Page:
The version of the Talmud that has become most standard and most widely studied in traditional settings is the Vilna Shas, first printed in 1835. This is what people commonly imagine when they picture a page of Talmud — a block of Hebrew text in the center of the page surrounded by marginal commentaries. But there are also more accessible versions of the text, such as the modern Hebrew edition published with the very helpful commentary of Rabbi Adin Steinsaltz, which is currently being translated into English as the Koren Talmud Bavli and available for free online at Sefaria.org. (Sefaria also offers a direct link to the current day’s page of Talmud from its homepage.) Artscroll publishes a translation that will be best suited to traditional Jews, and the Soncino commentary—available for free online at www.halakhah.com — is readable if somewhat archaic.
There is a vast array of English-language daf yomi podcasts consisting of recordings of daf yomi classes taught by rabbis and other scholars ranging in length from the five-minute daf yomi shiur (lesson) to lessons that are well over an hour long. The standard daf yomi podcast is probably about 45-50 minutes. One very accessible, clear explication of the daily page, is Michelle Farber’s dafyomi4women, which, though taught by a woman to a group of women in Raanana, Israel, is as valuable for men as for women. A number of websites, such as the Orthodox Union’s Daf Yomi Resources Page, offer various supplemental materials, such as summaries and commentaries, for the daf yomi.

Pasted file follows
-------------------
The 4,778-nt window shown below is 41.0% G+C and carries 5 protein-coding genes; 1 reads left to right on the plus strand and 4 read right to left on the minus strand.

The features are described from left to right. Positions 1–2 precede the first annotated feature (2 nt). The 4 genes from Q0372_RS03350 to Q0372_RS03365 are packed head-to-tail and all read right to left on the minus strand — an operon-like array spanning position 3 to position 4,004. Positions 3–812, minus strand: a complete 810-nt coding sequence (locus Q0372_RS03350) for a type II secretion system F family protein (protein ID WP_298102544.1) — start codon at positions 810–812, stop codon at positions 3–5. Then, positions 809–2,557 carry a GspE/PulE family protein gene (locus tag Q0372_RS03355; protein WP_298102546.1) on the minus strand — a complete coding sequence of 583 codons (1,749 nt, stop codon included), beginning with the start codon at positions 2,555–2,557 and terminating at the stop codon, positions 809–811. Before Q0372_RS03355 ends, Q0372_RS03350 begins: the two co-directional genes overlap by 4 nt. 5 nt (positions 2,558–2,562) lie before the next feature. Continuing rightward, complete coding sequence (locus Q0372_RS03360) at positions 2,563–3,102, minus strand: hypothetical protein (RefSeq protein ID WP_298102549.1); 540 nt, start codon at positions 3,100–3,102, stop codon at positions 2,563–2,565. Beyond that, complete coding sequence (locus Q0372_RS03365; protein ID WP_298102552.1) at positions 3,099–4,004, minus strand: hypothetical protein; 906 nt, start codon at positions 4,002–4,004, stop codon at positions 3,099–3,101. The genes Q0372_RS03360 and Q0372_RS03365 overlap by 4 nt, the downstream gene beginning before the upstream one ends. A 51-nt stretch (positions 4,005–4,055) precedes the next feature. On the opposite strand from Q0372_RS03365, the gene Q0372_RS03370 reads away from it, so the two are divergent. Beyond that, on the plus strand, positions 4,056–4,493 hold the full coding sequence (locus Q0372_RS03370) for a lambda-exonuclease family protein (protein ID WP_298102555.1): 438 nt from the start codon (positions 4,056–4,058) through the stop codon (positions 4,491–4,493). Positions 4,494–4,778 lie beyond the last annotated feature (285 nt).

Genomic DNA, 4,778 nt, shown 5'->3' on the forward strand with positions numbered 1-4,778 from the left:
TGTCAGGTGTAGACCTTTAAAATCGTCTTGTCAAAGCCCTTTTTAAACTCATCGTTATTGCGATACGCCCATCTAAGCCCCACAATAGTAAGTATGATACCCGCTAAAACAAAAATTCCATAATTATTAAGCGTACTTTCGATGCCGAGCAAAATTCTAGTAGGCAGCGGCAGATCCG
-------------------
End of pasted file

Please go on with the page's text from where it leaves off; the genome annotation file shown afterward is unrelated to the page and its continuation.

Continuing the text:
And finally, if you are interested in reading secondary sources that will introduce you to the world of the rabbis and the nature of Talmud as a literary genre, you might consider such books as Ruth Calderon’s A Bride for One Night, a collection of fictional tales based on Talmudic narratives; Binyamin Lau’s The Sages, a collection and interpretation of stories about various Talmudic figures, organized chronologically; and my own book, If All the Seas Were Ink, a memoir of seven and a half years of daf yomi study that is at once a guided tour of the Talmud and a deeply personal tale of love and loss.
5. Does it make sense to start in the middle of a daf yomi cycle, or should I wait for the next cycle to begin?
A new daf yomi cycle begins only once every seven and a half years — the next cycle begins on June 8, 2027. But we begin a new tractate covering a new topic every few months, and so you can start at the beginning of a tractate without feeling lost. Numerous daf yomi calendars, such as this one, are available online, and you can also download daf yomi calendars to your phone.
6. One page a day, seven days a week, is quite a relentless pace. Do you have any tips for staying on schedule? What if I fall behind?
The key to sticking with daf yomi is to find a way to incorporate a bit of learning into your schedule every day, but this learning can take many forms. The rabbis in Tractate Taanit teach that “a person should always be pliable like a reed, and not rigid like a cedar” (Taanit 20a). It helps to be flexible about what it means to learn the page. Some days you may be able to sit down and read the page itself, along with related commentaries and study aides; other days you may have time to listen to a podcast while driving to work or folding the laundry. The point is learning every day, not how you do it. If you fall behind, it helps to have a specific day of the week designated for catching up. It also helps to learn with a study partner or as part of a class, because then you are accountable to someone else. Of course, you are always accountable to the schedule of daf yomi, which is sort of like a treadmill — it just keeps moving forwards, and you need to keep running. It is exhausting at times, but it also keeps you on your toes.